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YMCA of Greater Vancouver - Razorplanet

Who we become

begins today

The Case for YMCA Camp Elphinstone


Summer is a time for kids to be kids

Summer is a time for kids to be kids. It’s a chance to play, to run, and to be free from the busy school schedule.

But today’s kids face some challenges that can make summer less positive.

Kids are spending much more time outside

of school alone, watching television or playing

computer games. They are spending less time

outdoors, less time making new friends and less

time participating in physical activities.

For more than 100 years, children and youth

have found independence and a sense of self

at YMCA Camp Elphinstone. They come to

have fun and make friends, but as they learn

to sail or try the high ropes course for the first

time, they’re also learning about themselves,

and testing their limits while discovering new

abilities and their own self-confidence.

Summer isn’t just a time for fun. It can also be a

chance for kids to get the skills and experiences

needed to grow into their full potential.

What Kids Want

Research shows that kids ages 6-12 don’t want

to spend more time watching television and only

8.5% want to spend more time on the computer. 1

When asked what they want to do after school or

in the summer, kids said that they wanted to be

engaged in activities that build their competence,

physical health and connectedness:

Physical activities

Being with friends

Unstructured relaxing time

Music and drama

Hobbies

Academic activities

Spending time with family


Life is healthier together

For children, YMCA Camp is a fun and exciting adventure. For parents, it’s a place where they

know their kids will be safe and cared for—where their developmental needs will be met in a way

that challenges them and enriches their lives. For our community, YMCA Camp is part of a positive

solution to many issues impacting the potential of kids.

issue: The YMCA Camp Experience:

INACTIVITY

93% of kids aren’t getting the recommended 60-minutes of daily

physical activity. 2

The older kids get, the less time they spend being physically active. 2

Children gain more weight in the summer than during the school year. 3

TOO MUCH TIME SPENT INDOORS

Outdoor activity is on the decline,

due in part to parental concerns about

supervision and safety.

SCREEN TIME

Kids are spending an average of 44 hours of screen time per

week—six hours each weekday and seven each weekend day. 2

Canada received an “F” by Active Healthy Kids Canada for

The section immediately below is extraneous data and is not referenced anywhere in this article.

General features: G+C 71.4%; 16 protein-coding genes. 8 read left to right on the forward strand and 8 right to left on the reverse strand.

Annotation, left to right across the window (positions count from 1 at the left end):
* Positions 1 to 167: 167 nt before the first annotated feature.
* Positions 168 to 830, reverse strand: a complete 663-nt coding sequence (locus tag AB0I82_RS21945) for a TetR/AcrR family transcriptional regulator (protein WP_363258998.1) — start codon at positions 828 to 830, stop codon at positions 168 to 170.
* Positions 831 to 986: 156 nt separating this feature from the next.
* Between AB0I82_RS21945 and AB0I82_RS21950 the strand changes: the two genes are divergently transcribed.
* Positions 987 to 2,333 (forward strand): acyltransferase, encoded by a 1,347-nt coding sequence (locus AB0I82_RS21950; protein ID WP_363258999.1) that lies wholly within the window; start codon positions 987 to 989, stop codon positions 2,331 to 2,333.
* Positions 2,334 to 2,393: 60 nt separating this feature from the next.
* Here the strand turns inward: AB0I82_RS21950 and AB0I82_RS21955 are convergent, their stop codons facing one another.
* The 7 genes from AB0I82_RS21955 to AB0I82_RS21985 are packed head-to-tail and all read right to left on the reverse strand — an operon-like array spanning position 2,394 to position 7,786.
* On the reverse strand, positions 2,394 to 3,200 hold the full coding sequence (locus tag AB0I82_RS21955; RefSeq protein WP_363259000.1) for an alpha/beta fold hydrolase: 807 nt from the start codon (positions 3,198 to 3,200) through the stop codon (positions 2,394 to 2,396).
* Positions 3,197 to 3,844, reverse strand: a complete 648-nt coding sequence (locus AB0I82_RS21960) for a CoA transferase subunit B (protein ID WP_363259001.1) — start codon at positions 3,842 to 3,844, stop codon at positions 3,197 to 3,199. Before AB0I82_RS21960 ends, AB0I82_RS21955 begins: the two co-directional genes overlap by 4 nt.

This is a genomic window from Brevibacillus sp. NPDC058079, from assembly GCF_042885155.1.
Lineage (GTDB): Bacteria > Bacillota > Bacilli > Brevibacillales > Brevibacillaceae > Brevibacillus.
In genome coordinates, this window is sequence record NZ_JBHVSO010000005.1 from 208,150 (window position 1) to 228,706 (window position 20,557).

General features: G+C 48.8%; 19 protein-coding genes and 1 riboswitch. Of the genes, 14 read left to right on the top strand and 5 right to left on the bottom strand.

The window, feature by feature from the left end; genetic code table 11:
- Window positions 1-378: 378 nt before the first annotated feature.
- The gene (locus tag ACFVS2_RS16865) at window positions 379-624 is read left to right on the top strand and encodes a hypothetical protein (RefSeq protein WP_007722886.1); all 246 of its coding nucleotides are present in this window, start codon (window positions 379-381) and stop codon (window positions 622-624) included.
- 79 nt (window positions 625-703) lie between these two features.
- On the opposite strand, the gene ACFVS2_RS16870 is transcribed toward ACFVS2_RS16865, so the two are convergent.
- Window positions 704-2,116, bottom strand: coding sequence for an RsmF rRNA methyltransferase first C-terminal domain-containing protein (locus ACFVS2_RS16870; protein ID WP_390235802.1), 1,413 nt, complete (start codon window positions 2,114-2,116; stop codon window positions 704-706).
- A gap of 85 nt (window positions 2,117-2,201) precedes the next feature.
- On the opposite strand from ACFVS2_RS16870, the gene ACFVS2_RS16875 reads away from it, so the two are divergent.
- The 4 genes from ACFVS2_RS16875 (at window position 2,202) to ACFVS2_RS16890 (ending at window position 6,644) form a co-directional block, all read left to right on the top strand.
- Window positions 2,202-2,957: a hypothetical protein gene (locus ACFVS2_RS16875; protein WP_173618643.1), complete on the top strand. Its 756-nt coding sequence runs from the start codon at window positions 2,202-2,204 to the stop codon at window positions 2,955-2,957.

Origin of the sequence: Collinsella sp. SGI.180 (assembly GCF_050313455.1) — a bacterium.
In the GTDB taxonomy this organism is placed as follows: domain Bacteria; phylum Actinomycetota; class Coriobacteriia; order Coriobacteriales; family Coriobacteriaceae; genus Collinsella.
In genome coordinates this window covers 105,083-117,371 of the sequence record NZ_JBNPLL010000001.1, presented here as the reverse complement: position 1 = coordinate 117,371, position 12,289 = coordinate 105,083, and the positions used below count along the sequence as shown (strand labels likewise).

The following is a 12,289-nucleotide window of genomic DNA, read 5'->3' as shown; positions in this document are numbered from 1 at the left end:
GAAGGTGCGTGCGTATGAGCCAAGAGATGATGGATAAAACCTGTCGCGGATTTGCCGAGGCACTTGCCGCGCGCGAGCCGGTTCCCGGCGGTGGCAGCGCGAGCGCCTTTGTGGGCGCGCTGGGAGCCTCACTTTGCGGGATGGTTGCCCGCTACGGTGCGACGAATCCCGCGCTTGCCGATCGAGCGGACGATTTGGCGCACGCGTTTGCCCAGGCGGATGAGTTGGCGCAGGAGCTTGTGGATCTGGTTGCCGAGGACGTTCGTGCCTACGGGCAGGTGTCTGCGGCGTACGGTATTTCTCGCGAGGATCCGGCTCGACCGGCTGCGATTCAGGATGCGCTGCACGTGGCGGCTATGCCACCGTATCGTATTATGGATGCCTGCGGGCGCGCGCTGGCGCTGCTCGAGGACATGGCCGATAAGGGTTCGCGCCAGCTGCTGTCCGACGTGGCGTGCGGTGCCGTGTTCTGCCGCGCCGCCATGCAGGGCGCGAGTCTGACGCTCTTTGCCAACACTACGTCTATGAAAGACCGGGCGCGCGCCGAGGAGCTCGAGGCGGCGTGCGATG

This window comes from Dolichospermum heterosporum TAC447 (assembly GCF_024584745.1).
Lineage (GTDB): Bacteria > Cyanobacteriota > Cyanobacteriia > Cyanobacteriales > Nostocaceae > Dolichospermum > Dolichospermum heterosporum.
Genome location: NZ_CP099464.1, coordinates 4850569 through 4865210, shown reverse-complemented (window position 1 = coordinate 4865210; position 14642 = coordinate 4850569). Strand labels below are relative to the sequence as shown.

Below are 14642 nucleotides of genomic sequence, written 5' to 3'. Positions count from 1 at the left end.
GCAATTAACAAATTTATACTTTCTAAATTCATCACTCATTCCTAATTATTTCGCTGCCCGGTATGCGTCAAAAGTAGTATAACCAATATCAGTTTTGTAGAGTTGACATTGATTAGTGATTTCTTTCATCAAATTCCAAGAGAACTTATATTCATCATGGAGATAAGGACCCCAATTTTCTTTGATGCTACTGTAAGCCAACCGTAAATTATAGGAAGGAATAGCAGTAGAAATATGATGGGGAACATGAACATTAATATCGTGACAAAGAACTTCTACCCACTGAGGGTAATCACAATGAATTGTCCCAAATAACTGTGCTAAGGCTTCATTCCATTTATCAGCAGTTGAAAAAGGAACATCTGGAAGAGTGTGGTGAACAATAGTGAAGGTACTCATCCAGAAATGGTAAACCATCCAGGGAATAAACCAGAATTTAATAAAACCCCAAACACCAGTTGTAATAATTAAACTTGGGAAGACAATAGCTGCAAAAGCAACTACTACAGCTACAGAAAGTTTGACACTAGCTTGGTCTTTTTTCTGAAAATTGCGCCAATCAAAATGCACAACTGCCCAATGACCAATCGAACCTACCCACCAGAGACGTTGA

screen-based sedentary behaviour—the third year in a row. 2

Too much screen time can lead to reduced academic achievement

and engagement in high-risk behaviours at a young age. 1

ANXIETY

Approximately 140,000 or nearly 15% of youth in BC experience

mental health issues, impairing their functioning at home, at school,

with peers, or in the community. 4

SOCIAL ISOLATION

There is a downward trend in children’s social and emotional health

from grade 4 to grade 7. Less than 50% said they were “happy with

their life” in grade 7. 1

50% of kids are at home or in other care arrangements and are

often spending time on sedentary activities that tend to isolate

them socially. 1

UNDER-STIMULATED

Kids ages 6–12 don’t want to spend

more time watching TV in the summer. 1

FRIENDSHIPS/ROLE MODELS

Friendship quality is more important than quantity as kids age. For

girls, the quality of their friendships remains fairly stable. Boys report

a steady decline in quality with only 27% reporting that they have a

friend who is there for them in tough times. 1

Attachment to leaders or adults in school is connected in a

significant way to feelings of belonging and self worth. 1

Keeps children active and healthy through the daily

activities that make camp so memorable

Provides a healthy atmosphere with nutritious food,

wholesome outdoor activities and sleep, helping to

reinforce positive habits for life

Offers high quality opportunities for active, outdoor play

Teaches an appreciation of the natural world

Fosters an understanding of the physical world and the need to protect the

environment in which we live

Allows kids to unplug from technology and plug into

the world around them—making authentic human

connections, interacting with nature and developing

healthy behaviours

Exposes kids to the outdoors and nature, which

can decrease levels of anger, anxiety, fatigue and

sadness while increasing energy 5 and helping them to

concentrate and think more clearly

Provides campers with positive interactions with peers

and adult mentors developing social skills that will allow

them to be successful and productive members of society

Provides a safe haven for campers to live and learn

together in a supervised community environment

Offers healthy balance between independence,

interdependence and healthy opportunities for risk-taking

Teaches patience and the value of teamwork

Keeps kids’ brains active, alert and acquiring knowledge throughout the summer